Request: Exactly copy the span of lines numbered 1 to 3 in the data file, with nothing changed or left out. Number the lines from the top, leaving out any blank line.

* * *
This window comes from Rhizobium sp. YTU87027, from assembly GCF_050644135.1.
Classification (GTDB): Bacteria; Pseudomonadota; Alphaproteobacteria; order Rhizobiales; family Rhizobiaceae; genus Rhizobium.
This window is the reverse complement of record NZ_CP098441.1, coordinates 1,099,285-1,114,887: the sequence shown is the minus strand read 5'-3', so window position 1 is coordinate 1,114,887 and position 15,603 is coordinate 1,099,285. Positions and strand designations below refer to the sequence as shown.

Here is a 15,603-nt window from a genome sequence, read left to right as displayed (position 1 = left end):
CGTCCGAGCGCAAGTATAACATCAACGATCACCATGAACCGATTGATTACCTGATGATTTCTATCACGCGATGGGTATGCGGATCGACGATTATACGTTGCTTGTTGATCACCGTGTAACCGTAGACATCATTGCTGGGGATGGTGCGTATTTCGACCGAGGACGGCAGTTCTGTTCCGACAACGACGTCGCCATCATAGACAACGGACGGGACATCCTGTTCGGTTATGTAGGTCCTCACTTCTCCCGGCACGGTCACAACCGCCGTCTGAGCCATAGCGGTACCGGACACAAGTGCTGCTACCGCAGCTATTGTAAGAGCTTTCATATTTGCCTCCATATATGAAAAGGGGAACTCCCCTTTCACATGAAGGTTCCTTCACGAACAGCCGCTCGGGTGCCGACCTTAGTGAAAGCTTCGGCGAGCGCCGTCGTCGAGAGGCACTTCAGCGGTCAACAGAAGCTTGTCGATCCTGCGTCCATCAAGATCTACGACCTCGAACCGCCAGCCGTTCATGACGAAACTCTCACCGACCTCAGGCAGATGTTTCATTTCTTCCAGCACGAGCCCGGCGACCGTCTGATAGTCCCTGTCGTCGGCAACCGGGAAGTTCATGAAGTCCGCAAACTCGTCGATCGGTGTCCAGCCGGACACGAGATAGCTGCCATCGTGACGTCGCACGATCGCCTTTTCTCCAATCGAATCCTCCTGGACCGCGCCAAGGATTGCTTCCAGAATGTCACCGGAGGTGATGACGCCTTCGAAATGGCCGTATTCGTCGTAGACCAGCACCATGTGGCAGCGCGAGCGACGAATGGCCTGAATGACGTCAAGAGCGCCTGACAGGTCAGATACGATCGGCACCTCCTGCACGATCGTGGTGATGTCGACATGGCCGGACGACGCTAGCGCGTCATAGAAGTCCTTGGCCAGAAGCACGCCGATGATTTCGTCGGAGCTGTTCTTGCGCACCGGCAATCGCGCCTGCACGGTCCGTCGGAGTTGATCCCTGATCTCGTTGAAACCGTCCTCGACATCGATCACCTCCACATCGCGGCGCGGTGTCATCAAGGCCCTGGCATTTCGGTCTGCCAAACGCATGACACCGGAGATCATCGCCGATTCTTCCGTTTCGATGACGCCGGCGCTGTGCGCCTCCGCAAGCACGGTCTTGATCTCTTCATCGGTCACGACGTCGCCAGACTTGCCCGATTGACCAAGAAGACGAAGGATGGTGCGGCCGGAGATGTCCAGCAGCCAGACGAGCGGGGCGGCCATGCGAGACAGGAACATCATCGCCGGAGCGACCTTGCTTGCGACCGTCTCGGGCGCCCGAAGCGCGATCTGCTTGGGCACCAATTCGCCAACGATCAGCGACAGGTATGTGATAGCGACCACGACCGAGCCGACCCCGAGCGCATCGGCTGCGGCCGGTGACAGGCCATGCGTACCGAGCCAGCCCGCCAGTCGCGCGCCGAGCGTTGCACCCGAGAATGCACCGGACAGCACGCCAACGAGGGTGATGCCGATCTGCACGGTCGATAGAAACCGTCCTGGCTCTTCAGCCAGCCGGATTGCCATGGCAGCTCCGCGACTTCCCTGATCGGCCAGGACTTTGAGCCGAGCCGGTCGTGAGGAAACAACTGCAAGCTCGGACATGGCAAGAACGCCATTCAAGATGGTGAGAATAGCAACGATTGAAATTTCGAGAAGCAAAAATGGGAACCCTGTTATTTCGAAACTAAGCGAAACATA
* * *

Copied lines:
This window comes from Rhizobium sp. YTU87027, from assembly GCF_050644135.1.
Classification (GTDB): Bacteria; Pseudomonadota; Alphaproteobacteria; order Rhizobiales; family Rhizobiaceae; genus Rhizobium.
This window is the reverse complement of record NZ_CP098441.1, coordinates 1,099,285-1,114,887: the sequence shown is the minus strand read 5'-3', so window position 1 is coordinate 1,114,887 and position 15,603 is coordinate 1,099,285. Positions and strand designations below refer to the sequence as shown.